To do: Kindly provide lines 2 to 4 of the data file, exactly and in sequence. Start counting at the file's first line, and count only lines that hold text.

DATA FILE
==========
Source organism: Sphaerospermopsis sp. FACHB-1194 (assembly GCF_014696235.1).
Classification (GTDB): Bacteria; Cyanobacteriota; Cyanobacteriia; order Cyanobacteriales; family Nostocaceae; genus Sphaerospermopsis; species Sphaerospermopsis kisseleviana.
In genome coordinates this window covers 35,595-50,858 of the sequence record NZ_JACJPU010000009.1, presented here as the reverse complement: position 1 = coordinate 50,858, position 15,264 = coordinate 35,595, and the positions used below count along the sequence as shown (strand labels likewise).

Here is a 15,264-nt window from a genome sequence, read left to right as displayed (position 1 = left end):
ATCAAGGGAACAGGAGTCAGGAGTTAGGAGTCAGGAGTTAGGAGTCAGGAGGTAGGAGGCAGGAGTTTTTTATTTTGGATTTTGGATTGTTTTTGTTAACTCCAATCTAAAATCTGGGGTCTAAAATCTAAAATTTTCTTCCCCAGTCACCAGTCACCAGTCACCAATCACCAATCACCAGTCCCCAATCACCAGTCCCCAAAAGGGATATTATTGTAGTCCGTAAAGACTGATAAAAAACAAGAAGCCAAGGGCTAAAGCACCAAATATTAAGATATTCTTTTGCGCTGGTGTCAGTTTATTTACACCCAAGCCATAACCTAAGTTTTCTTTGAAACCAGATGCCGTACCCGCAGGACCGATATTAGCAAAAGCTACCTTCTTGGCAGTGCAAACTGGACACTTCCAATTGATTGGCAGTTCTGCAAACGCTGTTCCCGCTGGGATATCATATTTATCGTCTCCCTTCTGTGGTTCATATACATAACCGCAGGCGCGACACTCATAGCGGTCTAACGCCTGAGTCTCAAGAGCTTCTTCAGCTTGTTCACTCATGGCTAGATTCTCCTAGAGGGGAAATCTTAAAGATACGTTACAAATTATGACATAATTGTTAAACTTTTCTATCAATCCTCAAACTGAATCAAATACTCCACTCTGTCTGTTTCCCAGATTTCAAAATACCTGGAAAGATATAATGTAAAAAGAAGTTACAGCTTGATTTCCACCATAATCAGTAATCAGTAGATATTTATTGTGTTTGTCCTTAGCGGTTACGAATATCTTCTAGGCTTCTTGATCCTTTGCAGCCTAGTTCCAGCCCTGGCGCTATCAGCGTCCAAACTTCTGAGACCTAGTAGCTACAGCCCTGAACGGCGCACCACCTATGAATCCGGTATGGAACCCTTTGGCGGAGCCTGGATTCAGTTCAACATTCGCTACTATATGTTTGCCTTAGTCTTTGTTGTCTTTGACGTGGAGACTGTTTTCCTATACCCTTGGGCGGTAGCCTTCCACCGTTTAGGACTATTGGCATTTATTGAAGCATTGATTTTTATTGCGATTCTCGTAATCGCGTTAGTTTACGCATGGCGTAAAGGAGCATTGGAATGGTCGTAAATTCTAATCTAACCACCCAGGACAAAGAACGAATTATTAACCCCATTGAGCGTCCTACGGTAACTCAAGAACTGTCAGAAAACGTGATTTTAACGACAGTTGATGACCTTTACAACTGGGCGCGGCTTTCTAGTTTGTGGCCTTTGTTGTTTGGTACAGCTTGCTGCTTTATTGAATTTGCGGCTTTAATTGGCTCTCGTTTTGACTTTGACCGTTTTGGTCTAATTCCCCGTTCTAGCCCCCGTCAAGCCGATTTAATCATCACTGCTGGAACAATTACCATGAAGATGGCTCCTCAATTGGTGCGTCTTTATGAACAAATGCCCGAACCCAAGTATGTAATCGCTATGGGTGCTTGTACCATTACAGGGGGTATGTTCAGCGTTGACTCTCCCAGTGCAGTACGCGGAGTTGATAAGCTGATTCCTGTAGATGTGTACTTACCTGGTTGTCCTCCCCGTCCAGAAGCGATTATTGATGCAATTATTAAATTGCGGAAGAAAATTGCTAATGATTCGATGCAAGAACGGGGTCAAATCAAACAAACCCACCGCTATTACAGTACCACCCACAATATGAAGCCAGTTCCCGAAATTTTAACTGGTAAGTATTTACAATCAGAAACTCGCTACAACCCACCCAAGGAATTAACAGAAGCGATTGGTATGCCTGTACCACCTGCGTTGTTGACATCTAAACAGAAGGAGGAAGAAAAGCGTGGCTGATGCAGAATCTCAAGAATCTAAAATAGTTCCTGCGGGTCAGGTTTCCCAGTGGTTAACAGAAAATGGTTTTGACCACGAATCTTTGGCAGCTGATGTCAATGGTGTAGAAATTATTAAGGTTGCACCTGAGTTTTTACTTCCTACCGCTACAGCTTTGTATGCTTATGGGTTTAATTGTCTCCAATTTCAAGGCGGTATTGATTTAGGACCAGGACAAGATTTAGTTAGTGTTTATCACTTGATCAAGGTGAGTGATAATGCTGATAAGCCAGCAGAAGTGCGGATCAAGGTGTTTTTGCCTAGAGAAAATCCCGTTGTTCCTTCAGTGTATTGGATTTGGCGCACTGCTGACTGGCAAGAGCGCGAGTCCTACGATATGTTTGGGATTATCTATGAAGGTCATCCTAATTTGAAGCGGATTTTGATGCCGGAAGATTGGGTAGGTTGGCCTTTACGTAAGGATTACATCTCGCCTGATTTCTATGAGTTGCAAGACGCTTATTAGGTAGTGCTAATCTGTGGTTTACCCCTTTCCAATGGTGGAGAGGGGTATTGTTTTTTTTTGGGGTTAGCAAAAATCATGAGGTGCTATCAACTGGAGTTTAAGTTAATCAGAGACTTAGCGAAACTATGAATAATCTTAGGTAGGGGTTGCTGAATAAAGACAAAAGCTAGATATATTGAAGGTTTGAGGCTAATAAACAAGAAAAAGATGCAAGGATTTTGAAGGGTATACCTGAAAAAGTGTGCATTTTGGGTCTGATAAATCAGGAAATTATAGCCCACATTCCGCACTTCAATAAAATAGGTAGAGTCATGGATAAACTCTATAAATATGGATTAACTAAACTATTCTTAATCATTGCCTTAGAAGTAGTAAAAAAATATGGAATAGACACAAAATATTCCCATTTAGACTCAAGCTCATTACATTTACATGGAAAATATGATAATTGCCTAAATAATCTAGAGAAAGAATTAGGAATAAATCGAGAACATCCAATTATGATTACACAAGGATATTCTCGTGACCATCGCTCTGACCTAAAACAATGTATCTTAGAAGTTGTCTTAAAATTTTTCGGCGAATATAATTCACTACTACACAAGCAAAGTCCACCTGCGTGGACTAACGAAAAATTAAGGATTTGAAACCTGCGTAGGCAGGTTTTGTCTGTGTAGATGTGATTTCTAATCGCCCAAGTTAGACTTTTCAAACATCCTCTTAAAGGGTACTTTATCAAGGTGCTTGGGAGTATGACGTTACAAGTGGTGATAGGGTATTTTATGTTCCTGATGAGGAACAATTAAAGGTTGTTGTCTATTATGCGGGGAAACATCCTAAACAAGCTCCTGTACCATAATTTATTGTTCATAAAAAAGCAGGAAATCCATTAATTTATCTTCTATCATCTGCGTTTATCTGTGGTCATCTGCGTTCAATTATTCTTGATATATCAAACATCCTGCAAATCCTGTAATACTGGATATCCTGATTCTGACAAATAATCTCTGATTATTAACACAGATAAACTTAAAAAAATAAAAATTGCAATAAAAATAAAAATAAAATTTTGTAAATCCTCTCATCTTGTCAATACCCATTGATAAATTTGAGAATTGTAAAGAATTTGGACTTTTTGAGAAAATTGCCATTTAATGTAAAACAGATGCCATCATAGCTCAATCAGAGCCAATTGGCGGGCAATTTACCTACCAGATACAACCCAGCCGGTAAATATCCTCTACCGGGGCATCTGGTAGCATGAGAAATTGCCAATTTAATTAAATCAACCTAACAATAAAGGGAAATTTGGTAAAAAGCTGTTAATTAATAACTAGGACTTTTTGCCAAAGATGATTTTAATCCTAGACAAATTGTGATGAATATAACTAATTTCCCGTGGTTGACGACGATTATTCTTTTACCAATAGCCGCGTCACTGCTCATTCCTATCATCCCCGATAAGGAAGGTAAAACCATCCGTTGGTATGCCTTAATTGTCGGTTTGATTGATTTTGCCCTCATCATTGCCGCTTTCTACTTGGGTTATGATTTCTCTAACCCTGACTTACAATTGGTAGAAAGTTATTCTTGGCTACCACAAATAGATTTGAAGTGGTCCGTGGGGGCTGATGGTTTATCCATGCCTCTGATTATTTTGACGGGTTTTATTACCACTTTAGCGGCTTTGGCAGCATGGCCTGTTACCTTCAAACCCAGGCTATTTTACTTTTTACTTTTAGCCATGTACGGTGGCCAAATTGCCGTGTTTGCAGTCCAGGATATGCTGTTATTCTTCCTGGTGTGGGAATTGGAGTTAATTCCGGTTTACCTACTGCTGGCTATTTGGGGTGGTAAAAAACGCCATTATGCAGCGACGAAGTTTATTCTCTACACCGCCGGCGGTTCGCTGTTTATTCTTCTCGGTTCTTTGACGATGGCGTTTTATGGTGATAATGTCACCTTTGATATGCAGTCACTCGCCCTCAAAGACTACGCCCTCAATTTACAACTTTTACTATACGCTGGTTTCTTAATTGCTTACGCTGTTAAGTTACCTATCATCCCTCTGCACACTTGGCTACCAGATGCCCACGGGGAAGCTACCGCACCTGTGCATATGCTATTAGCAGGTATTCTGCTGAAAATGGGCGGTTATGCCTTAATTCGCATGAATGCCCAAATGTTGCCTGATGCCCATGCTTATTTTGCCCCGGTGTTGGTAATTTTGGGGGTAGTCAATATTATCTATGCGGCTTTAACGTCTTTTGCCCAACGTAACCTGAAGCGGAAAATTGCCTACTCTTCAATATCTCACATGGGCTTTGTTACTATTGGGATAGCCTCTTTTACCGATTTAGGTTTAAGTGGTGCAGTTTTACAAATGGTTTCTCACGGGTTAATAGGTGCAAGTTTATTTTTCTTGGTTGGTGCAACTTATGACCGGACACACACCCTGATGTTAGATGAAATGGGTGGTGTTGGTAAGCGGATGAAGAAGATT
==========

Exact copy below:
Classification (GTDB): Bacteria; Cyanobacteriota; Cyanobacteriia; order Cyanobacteriales; family Nostocaceae; genus Sphaerospermopsis; species Sphaerospermopsis kisseleviana.
In genome coordinates this window covers 35,595-50,858 of the sequence record NZ_JACJPU010000009.1, presented here as the reverse complement: position 1 = coordinate 50,858, position 15,264 = coordinate 35,595, and the positions used below count along the sequence as shown (strand labels likewise).

Here is a 15,264-nt window from a genome sequence, read left to right as displayed (position 1 = left end):